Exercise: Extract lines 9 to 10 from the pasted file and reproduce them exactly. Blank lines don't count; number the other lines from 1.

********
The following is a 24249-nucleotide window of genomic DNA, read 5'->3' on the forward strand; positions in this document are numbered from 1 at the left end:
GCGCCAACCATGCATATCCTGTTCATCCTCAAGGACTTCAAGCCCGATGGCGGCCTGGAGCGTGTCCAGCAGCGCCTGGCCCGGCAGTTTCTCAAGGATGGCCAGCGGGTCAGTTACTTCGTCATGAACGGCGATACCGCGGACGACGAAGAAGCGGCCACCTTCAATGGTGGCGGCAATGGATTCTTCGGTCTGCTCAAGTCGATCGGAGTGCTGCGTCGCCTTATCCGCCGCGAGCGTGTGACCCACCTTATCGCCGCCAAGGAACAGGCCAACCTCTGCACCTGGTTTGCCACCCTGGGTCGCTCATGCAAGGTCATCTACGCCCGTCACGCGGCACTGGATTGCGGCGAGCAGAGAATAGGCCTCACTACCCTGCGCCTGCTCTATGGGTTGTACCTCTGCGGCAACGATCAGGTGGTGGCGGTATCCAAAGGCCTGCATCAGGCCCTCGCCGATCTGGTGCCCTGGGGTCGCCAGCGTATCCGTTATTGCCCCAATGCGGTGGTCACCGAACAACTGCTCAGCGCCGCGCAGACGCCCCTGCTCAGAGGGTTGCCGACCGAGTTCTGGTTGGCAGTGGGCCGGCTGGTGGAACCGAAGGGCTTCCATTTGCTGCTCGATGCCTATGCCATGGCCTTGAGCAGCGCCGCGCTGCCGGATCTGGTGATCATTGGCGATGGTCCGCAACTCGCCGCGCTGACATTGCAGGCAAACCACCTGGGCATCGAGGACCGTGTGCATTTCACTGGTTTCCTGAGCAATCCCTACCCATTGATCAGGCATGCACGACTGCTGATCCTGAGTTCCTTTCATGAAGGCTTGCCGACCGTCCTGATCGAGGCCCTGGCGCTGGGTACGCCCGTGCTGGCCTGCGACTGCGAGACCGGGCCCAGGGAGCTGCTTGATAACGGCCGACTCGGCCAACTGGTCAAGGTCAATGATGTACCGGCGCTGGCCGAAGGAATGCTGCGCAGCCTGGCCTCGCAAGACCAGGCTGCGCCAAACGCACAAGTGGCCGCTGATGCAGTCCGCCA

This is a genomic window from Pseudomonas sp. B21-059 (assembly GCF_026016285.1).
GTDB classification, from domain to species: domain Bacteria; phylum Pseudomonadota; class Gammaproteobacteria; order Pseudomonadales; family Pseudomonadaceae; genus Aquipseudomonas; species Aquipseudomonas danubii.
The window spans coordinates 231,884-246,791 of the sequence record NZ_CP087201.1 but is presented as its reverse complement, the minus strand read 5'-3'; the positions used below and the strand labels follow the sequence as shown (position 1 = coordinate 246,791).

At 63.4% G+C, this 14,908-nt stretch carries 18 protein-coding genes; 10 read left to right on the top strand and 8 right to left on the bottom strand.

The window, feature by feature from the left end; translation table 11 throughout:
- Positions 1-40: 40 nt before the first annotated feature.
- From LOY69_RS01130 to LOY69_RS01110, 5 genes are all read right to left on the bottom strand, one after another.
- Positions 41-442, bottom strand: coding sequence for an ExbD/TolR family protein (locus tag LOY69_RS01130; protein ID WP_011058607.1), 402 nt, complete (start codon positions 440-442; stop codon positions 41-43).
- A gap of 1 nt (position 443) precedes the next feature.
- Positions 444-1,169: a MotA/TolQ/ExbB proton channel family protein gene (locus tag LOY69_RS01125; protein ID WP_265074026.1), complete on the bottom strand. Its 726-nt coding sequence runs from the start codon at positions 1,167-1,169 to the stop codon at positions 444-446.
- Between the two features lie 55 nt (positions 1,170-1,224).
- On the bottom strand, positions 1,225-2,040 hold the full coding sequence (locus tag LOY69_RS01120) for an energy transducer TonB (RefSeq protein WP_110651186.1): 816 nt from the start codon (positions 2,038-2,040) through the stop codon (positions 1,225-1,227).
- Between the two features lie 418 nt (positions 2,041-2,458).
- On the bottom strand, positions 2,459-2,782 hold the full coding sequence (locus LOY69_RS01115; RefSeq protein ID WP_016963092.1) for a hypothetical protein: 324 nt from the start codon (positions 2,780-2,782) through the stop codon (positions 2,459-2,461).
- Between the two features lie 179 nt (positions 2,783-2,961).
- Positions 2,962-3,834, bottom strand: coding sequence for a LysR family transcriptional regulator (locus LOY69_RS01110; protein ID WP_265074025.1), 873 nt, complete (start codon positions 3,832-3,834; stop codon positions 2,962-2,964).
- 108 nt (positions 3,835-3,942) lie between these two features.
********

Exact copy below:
- From LOY69_RS01130 to LOY69_RS01110, 5 genes are all read right to left on the bottom strand, one after another.
- Positions 41-442, bottom strand: coding sequence for an ExbD/TolR family protein (locus tag LOY69_RS01130; protein ID WP_011058607.1), 402 nt, complete (start codon positions 440-442; stop codon positions 41-43).